Here are random things to post that don’t deserve their own post:

A Certain Number Revisited

A year ago today, I mentioned that “I plan to increase the public writing” on this blog during 2021. I ended up with 24 posts or about two per month. That’s an improvement over 2020 and I plan to keep a somewhat steady pace.

I wish more people would write and post their words on a site they control. (Not just on social media which ends up being temporary and then fades away.)

Remember, you can keep up with new posts by RSS or email.

The other half of the equation

In addition to posting more often, I also read more this year. (That’s another way to improve writing.) The list included:

In fact, everyone in our family has dramatically increased in their reading. We decided to get an individual kindle for each person in the family and that has helped so much. It takes some financial investment, but the reward can be dramatic. It is much easier to stay focused and read on a Kindle. An iPad or iPhone has constant interruptions.

I recently upgraded to the all-new Kindle Paperwhite that was just recently released. It has been wonderful. The kids have the previous Paperwhite (in four different colors to easily differentiate) which is also very nice to read on.

Your Local Epidemiologist

Speaking of reading, I’ve learned a lot from these regular pandemic overviews from Katelyn Jetelina. She takes the recent pandemic info and explains it well, shares how she applies it in her work and home, and makes suggestions for your own decisions.

Just say no to Cake Pops

Cakepops are a dessert of the devil

Speaking of global nightmares, Cake Pops are the worst. I understand that they can look pretty in a picture or a dessert spread, but I just can’t eat them. All I can think of are hands squishing the cake after it has been baked. (As opposed to cookies that are sanely touched before baking.)

It’s taking the best part of cake (the airy texture) and removing it. It doesn’t make any sense.

A goal for next year

Speaking of too much desserts and sugar, I did a lot of walking this year. However, as we came into the last few days of the year, I was just short of reaching five million steps for the year. Sooooo close.

(Left) Nearly 5,000,000 (Right) Sabbath day of rest

As I look past over the year, I realized that Sundays were the numbers killer. Every week looks like the screenshot above. It truly is a day of rest. It’s a good thing the Sabbath can also be a delight.

Next year, I’m definitely hitting five million steps.

I hope you had a great year. Be kind.

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November 2021 Stockpile

Here are random things to post that don’t deserve their own post:

One-Mile Slipper

If you’re looking for something to buy an old man (or a young man who is old at heart), I highly recommend these One Mile Slippers. They are super comfortable and warm, but most importantly they are easy to slide on. The heel backstop is just low enough to slide past without hands, but just big enough to keep the shoes from coming off.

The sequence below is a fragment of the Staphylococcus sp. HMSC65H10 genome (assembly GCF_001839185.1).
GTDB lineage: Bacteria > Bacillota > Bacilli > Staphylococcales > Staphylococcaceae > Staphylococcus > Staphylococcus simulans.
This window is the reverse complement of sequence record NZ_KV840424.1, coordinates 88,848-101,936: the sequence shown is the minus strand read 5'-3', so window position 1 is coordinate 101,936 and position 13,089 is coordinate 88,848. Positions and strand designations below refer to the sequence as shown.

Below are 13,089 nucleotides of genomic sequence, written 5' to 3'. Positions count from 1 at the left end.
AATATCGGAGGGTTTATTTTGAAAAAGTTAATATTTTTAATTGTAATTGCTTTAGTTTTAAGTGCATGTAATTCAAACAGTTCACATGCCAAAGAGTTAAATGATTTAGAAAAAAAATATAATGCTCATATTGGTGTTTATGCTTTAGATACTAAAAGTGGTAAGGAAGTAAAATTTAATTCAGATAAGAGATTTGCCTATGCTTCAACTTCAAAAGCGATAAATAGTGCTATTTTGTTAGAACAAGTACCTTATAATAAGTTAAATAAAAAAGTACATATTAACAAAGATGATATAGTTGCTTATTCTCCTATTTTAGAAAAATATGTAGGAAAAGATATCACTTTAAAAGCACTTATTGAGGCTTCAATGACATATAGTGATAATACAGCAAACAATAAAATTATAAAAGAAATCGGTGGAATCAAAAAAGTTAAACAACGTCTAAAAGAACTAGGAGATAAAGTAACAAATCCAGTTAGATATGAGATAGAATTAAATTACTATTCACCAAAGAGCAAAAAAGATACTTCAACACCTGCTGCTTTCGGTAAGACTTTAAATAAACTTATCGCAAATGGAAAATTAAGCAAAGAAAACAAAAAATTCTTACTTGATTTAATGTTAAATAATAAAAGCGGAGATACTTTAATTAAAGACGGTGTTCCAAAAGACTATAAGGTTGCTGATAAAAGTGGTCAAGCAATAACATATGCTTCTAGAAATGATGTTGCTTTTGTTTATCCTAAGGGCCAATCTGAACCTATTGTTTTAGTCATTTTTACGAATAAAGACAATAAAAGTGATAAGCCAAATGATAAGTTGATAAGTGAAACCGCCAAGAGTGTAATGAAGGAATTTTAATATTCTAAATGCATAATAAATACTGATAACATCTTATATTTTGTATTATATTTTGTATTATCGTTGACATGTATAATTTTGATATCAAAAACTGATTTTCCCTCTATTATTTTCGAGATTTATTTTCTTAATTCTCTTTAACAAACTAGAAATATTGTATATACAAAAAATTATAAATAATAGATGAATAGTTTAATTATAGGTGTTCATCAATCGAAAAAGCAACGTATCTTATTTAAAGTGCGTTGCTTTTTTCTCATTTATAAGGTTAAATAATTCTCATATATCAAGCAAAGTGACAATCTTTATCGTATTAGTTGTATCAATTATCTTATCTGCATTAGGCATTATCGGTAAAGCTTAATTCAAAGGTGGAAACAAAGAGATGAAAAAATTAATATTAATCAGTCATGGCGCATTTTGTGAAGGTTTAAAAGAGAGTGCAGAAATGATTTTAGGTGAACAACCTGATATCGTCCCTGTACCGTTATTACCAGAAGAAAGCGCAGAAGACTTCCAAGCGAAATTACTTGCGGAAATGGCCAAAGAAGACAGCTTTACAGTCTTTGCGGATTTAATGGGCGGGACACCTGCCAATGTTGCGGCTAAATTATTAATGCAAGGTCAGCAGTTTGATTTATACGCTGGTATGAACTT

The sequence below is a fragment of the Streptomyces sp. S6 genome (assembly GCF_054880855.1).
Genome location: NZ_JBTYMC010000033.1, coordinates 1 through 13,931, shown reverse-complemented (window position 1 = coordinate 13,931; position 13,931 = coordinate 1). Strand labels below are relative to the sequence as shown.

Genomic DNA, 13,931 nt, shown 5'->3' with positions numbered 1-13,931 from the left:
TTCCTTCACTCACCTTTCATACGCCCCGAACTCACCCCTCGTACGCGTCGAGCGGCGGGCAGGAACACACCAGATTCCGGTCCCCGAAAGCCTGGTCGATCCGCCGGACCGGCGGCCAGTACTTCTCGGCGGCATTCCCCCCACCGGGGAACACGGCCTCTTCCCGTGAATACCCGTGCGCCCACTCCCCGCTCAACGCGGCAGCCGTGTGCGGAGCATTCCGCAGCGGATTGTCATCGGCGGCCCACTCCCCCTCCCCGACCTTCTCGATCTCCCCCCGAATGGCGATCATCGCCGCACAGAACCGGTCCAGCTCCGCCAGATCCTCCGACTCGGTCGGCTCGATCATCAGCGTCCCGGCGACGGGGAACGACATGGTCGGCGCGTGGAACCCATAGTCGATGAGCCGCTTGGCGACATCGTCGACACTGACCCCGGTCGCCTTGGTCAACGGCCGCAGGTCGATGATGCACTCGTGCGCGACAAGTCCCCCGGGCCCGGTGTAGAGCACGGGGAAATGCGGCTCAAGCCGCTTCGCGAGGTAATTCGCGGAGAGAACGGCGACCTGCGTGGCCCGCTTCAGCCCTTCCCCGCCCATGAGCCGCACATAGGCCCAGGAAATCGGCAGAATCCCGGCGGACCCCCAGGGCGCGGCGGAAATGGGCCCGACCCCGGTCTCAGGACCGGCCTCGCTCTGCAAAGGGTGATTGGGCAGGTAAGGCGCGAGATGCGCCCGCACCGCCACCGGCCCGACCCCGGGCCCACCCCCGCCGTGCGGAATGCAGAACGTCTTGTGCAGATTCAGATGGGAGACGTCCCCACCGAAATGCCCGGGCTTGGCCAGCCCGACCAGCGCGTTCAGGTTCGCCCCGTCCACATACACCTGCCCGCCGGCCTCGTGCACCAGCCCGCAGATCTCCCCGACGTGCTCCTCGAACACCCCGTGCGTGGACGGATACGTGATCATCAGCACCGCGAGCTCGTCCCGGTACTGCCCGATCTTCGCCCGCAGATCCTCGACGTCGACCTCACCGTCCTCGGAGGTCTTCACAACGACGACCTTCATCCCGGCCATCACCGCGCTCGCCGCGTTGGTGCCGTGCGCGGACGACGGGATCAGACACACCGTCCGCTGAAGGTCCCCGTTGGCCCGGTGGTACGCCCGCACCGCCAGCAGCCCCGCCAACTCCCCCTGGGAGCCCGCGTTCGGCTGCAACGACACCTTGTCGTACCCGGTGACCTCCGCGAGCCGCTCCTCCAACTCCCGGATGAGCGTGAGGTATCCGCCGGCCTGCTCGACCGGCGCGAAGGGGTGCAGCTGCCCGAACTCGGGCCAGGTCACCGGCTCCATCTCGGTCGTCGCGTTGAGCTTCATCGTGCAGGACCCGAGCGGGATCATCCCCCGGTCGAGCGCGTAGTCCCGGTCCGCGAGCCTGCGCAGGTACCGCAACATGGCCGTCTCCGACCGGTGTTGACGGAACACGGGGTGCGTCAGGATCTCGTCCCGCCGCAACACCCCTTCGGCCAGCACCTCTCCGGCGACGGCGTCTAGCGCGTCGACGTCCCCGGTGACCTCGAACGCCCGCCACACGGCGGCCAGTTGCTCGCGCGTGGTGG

I recommend you buy slightly small because the slippers will get worn in and mold to your foot. I’m usually a 10.5 or 11 and I purchased a Medium size.

(For an extra $12 off, you can use code “THETALKSHOW” when you check out. A podcast I listen to was sponsored by this company a while back and the coupon code still works.)

A Couple More Apps I Like

A while back, I did a thorough review of CoPilot. I still use it and highly recommend it.

Flighty: I use this app to track all my flights, past and future. The free plan offers really accurate information about gates, delays, and arrivals. There is also a subscription if you want even more info.

Deliveries: This is a package tracker app that I have used for many years. It’s really smart to automate any tracking URLs or numbers that you send to it.

Saving Bananas

I only sort of like bananas. The taste is good, the texture is not. When I use a banana in cereal on toast, I only ever eat half of it.

Luckily there is an easy way to keep the other half fresh:

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Add an AirTag to a Harmony Remote

In our house, the remote in the main room is always misplaced. Somehow it is in cushions, below couches, and in the wrong room constantly. We get tired of looking for it.

Today we purchased an AirTag and just used gorilla tape to attach it to the top of the Harmony Remote. That was easy.

Then my youngest said, “That doesn’t seem like a dad way to do things.”

Challenge accepted.

First we took apart the remote to see what was inside. It’s real easy to remove the battery, extract two screws, and separate the top from the bottom. Once inside, we saw that there was a weight in the bottom half. It’s only purpose it to add heft to the remote.

It looked like a perfect cavity to use for the AirTag.

While the width was almost perfect, the depth did not allow for the remote to go back together.

We decided to bore out a hole large enough to let the AirTag have the space it needs.

We started small and used bigger tools until we landed on a sanding wheel. The plastic on the remote was actually quite soft.

We widened it enough for the metal part to poke through. It was a perfect fit.

It also shows a cool Apple logo.

Unfortunately, the sound of a ping was so muffled. Apparently the beeping speaker comes from the white side of the AirTag.

We widened the hole just enough so the white part could have space, but not big enough that it could slip out. Be very careful because the room for error is small.

Once we had the space, we placed the AirTag, put the remote back together, and it all works great.

Now when we replace the remote we just ask Siri to find it for us.

Now that’s a much more “dad way” to do it.